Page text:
Steve knew he could trust Russ rather quickly. Russ would listen, digest, would give feedback (sometimes not what he wanted to hear!) and he would never sugar coat things. “He would let me stumble and then we would reflect on it. When things get hot, you know who you could turn to.” Russ also uses humor as a great decontaminate to diffuse situations and his even keeped nature keeps stress levels low and keeps everything moving forward.
What Russ immediately saw in Steve was honesty. “You don’t see that today.”
Steve believes the leader we become is a mix of the good and the bad you had previously experienced and was appreciative that Russ always positioned himself as a colleague by his side. “True!” Russ agrees, “I’m by his side. I’m not behind him pushing him… I’m by his side supporting him. One of my favorite quotes is ‘leadership is essentially a moral act. It’s not the assertion of a style’.”
One piece of advice that will always stick with Steve is having the “meeting before the meeting”. That helped them both be prepared, work through every scenario and consider all the ramifications of what they were doing. He still practices that today.
Russ’ guidance has even helped Steve and his family ease into the position of CEO. A position like that brings worry about excessive time spent at work and your personality changing with the role. Russ’ advice? “CEOs change. People change. It’s not the seat that determines the man, it’s the man who determines the seat. Don’t change - you be you.” Steve likes to think he’s the same person he was in 2014 and that he’ll be in 2044. He strives to lead his executive team now in many of the ways that Russ has led him all these years.
Three board presidents later, many fundamentals which Russ implemented are still in place. Steve shares that Russ has influenced the “solution-focused approach that I lead with. You can’t give everyone all the answers to the test. You have to let people learn and develop. We’ve created a leadership style internally at ICAN that fosters that.”
Russ, never one to talk much about, himself shares, “It’s not about me. It’s more about him and how he develops as a person and as a professional. What I do affects him in both those ways tremendously.”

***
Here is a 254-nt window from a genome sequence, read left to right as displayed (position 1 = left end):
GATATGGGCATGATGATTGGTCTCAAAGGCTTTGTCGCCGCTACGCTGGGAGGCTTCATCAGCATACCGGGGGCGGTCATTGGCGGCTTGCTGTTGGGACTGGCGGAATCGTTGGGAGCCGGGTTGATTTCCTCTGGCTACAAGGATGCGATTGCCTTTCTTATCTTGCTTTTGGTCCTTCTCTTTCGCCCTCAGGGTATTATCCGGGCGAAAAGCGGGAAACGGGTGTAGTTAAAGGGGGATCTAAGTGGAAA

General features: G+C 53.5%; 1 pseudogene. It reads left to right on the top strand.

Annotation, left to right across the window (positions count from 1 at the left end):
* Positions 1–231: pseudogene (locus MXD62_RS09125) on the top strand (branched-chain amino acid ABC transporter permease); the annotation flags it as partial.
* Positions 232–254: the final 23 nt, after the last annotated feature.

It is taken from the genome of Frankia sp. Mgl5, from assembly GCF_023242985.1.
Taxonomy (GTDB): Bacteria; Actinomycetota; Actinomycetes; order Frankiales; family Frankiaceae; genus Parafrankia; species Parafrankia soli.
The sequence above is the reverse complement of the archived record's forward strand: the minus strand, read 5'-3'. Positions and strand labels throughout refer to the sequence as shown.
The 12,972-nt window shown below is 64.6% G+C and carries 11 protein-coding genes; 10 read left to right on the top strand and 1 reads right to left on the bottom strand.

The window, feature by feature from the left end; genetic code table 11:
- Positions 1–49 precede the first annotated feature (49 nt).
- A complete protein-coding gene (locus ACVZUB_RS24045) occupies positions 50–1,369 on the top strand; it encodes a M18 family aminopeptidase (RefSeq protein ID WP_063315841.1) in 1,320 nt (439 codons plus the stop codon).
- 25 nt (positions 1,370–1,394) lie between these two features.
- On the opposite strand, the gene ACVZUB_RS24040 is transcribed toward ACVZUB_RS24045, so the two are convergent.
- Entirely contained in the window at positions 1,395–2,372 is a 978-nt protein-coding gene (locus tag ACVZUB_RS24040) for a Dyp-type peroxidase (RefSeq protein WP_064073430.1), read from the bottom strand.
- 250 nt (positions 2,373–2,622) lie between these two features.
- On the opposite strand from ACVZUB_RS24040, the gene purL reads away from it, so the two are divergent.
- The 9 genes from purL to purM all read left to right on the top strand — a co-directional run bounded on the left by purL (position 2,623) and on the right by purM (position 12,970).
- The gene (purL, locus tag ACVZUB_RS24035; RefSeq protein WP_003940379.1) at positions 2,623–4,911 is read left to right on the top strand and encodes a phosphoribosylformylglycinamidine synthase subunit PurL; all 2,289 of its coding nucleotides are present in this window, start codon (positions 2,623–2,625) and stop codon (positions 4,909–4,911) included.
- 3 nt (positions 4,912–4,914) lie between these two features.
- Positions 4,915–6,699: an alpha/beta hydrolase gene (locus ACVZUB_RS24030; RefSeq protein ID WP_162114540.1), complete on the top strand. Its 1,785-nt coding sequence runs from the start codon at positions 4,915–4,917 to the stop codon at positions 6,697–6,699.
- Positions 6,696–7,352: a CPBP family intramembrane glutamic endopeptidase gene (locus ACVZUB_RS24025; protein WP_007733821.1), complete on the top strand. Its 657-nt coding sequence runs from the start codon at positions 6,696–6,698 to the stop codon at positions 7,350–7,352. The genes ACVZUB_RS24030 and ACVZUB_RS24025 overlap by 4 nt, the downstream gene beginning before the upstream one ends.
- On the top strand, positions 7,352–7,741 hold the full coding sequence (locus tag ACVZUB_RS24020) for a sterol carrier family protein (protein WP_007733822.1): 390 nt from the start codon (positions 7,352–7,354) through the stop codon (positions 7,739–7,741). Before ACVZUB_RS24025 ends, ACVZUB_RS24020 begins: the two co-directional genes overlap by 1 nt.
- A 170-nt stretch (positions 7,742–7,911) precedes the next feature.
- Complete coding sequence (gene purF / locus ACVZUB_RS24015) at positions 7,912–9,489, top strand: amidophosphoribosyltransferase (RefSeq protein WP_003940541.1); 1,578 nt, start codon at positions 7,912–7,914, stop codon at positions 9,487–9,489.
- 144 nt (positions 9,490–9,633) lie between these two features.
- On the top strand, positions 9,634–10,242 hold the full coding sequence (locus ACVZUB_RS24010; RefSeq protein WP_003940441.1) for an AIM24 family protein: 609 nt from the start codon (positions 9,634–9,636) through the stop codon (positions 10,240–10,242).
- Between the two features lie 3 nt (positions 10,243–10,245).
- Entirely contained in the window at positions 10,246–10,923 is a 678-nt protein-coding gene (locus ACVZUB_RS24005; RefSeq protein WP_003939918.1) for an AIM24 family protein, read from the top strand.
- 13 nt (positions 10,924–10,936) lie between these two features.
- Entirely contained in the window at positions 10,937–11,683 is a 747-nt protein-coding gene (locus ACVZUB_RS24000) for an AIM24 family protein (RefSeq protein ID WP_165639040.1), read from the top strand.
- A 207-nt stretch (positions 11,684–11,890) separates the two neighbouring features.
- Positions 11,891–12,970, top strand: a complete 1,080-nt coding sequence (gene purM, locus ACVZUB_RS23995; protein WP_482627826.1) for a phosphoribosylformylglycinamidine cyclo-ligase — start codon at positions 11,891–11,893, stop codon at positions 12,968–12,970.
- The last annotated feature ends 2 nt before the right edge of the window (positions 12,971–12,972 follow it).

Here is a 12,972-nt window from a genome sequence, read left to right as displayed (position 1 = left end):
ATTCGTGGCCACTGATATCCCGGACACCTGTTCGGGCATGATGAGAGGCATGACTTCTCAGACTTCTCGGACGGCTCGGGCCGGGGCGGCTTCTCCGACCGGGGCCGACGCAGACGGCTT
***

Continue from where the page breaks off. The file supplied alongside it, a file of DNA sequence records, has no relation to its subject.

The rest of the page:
When Russ is asked how he would like to be remembered, after a thoughtful pause he shares, “That I was a good guy. I was helpful in assisting other people. And I tried to always be genuine.”
Then in true Russ style, uncomfortable with the focus on him, he turns it over to Steve.
“You’re Russ. There’s only one Russ. It’s genuine, caring… it’s your heart. He likes to prop other people up, because it’s all about others – it’s always been about his wife, students, and his athletes. If we had more of that in the world….”
What has mentoring meant to Russ? “It’s a sense of doing something, a sense of accomplishment for me, for him [Steve], for the kids I used to coach. They trusted me to impart knowledge onto them. There is no set formula for this work - each situation and person is different. You do your best. Use what you have done and what you have learned along the way.”
Mentoring is something that is appreciated greatly and utilized frequently at ICAN. Steve concludes, “it is one of the most therapeutic services we have for our clients. If it can work so well for our kids and families at ICAN, it’s got to be good for me at the same time.”
We are so glad we had an opportunity to hear from Russ and Steve and to see their relationship in action, the results of which we can truly see and feel in action through the culture of ICAN. We thank them both for their continued leadership and care for each other, for our staff and our families, and for all the many families we serve each day.
On a personal note:
Russ and his wife hold an amazing Halloween event in their garage each year. They give out LOTS of toys –not candy – and kids come to play games and win toys OR envelopes with money on it that adorn the walls. Steve has taken his kids since 2014. His daughter is still delighted by the toys, but his son has evolved to the point where he goes for the money!